Changes a user's real group identification.
newgrp [ - ] [ -l] [ Group ]
The newgrp command changes a user's real group identification. When you run the command, the system places you in a new shell and changes the name of your real group to the group specified with the Group parameter. By default, the newgrp command changes your real group to the group specified in the /etc/passwd file.
Note: The newgrp command does not take input from standard input and cannot be run from within a script.
The newgrp command recognizes only group names, not group ID numbers. Your changes only last for the current session. You can only change your real group name to a group you are already a member of. If you are a root user, you can change your real group to any group regardless of whether you are a member of it or not.
Note: When you run the newgrp command, the system always replaces your shell with a new one. The command replaces your shell regardless of whether the command is successful or not. For this reason, the command does not return error codes.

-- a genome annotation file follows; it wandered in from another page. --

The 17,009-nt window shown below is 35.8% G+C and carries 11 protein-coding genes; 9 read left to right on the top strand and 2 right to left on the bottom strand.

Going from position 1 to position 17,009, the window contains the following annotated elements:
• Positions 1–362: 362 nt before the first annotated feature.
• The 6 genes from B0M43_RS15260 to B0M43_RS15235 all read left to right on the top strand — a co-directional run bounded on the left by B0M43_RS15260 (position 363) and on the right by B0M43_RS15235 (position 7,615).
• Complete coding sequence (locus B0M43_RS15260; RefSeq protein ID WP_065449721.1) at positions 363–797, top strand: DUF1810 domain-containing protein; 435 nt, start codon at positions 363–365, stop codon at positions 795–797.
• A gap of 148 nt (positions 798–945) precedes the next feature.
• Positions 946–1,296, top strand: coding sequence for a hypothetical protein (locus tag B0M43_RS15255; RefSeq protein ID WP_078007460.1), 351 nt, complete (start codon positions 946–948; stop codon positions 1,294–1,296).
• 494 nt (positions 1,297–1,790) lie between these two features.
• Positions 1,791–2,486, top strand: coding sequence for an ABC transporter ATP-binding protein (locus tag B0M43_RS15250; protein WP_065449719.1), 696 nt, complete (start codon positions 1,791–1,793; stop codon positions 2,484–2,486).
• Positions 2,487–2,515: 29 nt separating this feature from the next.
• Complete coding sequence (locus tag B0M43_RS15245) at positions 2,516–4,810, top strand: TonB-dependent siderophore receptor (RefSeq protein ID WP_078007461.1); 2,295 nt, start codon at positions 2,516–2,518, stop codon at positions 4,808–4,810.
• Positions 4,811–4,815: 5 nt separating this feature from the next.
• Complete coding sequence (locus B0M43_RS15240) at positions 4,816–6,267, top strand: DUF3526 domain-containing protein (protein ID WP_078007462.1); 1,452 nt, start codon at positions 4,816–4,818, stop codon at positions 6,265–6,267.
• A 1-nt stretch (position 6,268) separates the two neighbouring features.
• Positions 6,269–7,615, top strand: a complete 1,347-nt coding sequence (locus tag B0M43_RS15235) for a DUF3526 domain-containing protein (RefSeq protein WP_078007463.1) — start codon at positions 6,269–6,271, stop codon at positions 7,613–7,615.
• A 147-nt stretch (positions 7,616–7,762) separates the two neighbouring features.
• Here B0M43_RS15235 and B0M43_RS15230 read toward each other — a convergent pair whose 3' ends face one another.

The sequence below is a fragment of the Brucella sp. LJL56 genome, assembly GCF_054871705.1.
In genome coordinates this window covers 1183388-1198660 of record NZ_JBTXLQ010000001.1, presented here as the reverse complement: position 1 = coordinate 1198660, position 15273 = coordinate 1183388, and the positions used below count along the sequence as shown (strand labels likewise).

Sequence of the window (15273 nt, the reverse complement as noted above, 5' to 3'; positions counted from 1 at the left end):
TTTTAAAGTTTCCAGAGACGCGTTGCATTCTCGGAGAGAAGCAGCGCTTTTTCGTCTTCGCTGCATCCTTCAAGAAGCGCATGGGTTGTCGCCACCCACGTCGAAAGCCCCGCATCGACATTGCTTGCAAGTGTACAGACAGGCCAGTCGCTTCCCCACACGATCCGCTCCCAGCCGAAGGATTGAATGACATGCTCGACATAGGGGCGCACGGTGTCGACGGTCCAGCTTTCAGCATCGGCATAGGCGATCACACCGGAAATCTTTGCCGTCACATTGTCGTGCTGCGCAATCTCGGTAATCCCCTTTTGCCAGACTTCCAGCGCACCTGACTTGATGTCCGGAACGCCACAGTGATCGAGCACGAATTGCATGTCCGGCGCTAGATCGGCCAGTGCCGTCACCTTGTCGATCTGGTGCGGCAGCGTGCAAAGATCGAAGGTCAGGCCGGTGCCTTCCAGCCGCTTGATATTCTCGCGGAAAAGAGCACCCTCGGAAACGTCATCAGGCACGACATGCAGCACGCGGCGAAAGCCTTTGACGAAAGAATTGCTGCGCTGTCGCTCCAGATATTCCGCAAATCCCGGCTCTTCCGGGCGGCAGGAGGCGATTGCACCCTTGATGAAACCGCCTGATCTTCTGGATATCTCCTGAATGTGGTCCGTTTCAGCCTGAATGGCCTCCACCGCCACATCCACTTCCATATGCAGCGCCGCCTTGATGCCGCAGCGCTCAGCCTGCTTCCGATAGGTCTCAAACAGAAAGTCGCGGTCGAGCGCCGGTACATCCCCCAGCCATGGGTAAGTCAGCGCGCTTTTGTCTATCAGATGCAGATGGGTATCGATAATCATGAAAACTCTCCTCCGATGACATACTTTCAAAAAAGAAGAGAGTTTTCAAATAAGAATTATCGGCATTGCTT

|-||Changes the environment to the login environment of the new group.|
|-l||Indicates the same value as the - flag.|
Access Control: This command should be installed as a program in the trusted computing base (TCB). The command should be owned by the root user with the setuid (SUID) bit set.
If the newgrp command
succeeds in creating a new shell execution environment, regardless if the
group identification was changed successfully, the exit status will be that of
the current shell. Otherwise, the following exit value is
|>0||An error occurred.|
|Indicates the group file; contains group IDs.|
|Indicates the password file; contains user IDs.|
The login command, setgroups command.